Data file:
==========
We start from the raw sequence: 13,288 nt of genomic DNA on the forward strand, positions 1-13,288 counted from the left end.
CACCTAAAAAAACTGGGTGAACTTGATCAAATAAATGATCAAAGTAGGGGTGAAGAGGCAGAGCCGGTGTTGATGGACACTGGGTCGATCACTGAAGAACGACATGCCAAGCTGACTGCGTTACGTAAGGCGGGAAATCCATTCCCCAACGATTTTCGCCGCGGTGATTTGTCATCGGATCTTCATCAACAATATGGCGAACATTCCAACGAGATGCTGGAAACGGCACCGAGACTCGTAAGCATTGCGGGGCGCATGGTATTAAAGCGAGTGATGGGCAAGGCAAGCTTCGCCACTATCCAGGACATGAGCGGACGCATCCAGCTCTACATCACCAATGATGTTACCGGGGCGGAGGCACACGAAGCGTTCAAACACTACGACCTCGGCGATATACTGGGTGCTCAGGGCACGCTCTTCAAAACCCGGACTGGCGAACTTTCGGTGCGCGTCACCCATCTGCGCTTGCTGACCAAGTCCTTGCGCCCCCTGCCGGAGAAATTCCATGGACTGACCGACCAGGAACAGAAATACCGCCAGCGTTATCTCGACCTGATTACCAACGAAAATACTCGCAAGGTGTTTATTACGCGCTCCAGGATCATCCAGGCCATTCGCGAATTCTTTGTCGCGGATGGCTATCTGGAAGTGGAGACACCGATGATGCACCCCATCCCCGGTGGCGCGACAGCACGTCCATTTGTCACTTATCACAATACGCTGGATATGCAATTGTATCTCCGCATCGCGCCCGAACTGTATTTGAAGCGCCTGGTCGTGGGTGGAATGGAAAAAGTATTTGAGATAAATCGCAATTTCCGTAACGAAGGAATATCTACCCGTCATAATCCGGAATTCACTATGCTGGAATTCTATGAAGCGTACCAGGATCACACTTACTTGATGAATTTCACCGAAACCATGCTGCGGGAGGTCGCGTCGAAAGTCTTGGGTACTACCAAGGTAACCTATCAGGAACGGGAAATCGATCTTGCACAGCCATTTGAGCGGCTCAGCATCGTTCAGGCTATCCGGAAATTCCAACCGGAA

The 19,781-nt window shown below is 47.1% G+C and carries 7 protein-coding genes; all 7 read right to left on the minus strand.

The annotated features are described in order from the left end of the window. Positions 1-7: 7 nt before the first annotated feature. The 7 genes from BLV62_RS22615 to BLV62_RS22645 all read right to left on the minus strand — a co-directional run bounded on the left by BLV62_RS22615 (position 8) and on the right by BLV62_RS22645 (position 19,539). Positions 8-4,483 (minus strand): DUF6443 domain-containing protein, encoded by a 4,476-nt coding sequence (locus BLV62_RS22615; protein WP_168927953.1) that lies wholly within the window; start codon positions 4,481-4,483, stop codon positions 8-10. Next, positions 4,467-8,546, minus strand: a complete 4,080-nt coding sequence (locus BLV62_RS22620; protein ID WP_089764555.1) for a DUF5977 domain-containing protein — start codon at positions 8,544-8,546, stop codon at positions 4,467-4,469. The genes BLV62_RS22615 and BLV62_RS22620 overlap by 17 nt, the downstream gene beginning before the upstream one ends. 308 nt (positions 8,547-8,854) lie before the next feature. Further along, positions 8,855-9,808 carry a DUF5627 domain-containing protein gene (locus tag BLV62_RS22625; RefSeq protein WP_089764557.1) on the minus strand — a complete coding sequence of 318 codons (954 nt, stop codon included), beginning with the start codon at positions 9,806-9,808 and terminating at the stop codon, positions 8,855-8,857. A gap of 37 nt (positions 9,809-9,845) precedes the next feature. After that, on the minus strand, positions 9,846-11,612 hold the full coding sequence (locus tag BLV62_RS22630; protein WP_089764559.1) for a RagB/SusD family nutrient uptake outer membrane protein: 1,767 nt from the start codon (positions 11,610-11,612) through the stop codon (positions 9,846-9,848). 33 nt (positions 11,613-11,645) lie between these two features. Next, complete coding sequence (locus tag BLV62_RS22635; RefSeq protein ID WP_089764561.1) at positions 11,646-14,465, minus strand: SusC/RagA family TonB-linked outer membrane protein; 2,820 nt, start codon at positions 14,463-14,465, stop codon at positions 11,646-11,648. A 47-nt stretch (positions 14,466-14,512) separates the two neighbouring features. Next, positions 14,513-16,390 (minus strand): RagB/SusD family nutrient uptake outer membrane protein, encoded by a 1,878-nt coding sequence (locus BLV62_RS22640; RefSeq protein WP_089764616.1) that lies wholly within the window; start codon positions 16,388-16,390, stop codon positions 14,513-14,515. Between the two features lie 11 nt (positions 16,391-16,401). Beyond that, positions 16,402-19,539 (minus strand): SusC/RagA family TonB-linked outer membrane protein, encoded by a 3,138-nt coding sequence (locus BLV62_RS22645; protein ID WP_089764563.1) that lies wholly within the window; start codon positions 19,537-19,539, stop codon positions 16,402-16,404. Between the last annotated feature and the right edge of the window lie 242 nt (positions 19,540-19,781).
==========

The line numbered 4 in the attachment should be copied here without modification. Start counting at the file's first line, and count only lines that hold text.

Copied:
The annotated features are described in order from the left end of the window. Positions 1-7: 7 nt before the first annotated feature. The 7 genes from BLV62_RS22615 to BLV62_RS22645 all read right to left on the minus strand — a co-directional run bounded on the left by BLV62_RS22615 (position 8) and on the right by BLV62_RS22645 (position 19,539). Positions 8-4,483 (minus strand): DUF6443 domain-containing protein, encoded by a 4,476-nt coding sequence (locus BLV62_RS22615; protein WP_168927953.1) that lies wholly within the window; start codon positions 4,481-4,483, stop codon positions 8-10. Next, positions 4,467-8,546, minus strand: a complete 4,080-nt coding sequence (locus BLV62_RS22620; protein ID WP_089764555.1) for a DUF5977 domain-containing protein — start codon at positions 8,544-8,546, stop codon at positions 4,467-4,469. The genes BLV62_RS22615 and BLV62_RS22620 overlap by 17 nt, the downstream gene beginning before the upstream one ends. 308 nt (positions 8,547-8,854) lie before the next feature. Further along, positions 8,855-9,808 carry a DUF5627 domain-containing protein gene (locus tag BLV62_RS22625; RefSeq protein WP_089764557.1) on the minus strand — a complete coding sequence of 318 codons (954 nt, stop codon included), beginning with the start codon at positions 9,806-9,808 and terminating at the stop codon, positions 8,855-8,857. A gap of 37 nt (positions 9,809-9,845) precedes the next feature. After that, on the minus strand, positions 9,846-11,612 hold the full coding sequence (locus tag BLV62_RS22630; protein WP_089764559.1) for a RagB/SusD family nutrient uptake outer membrane protein: 1,767 nt from the start codon (positions 11,610-11,612) through the stop codon (positions 9,846-9,848). 33 nt (positions 11,613-11,645) lie between these two features. Next, complete coding sequence (locus tag BLV62_RS22635; RefSeq protein ID WP_089764561.1) at positions 11,646-14,465, minus strand: SusC/RagA family TonB-linked outer membrane protein; 2,820 nt, start codon at positions 14,463-14,465, stop codon at positions 11,646-11,648. A 47-nt stretch (positions 14,466-14,512) separates the two neighbouring features. Next, positions 14,513-16,390 (minus strand): RagB/SusD family nutrient uptake outer membrane protein, encoded by a 1,878-nt coding sequence (locus BLV62_RS22640; RefSeq protein WP_089764616.1) that lies wholly within the window; start codon positions 16,388-16,390, stop codon positions 14,513-14,515. Between the two features lie 11 nt (positions 16,391-16,401). Beyond that, positions 16,402-19,539 (minus strand): SusC/RagA family TonB-linked outer membrane protein, encoded by a 3,138-nt coding sequence (locus BLV62_RS22645; protein ID WP_089764563.1) that lies wholly within the window; start codon positions 19,537-19,539, stop codon positions 16,402-16,404. Between the last annotated feature and the right edge of the window lie 242 nt (positions 19,540-19,781).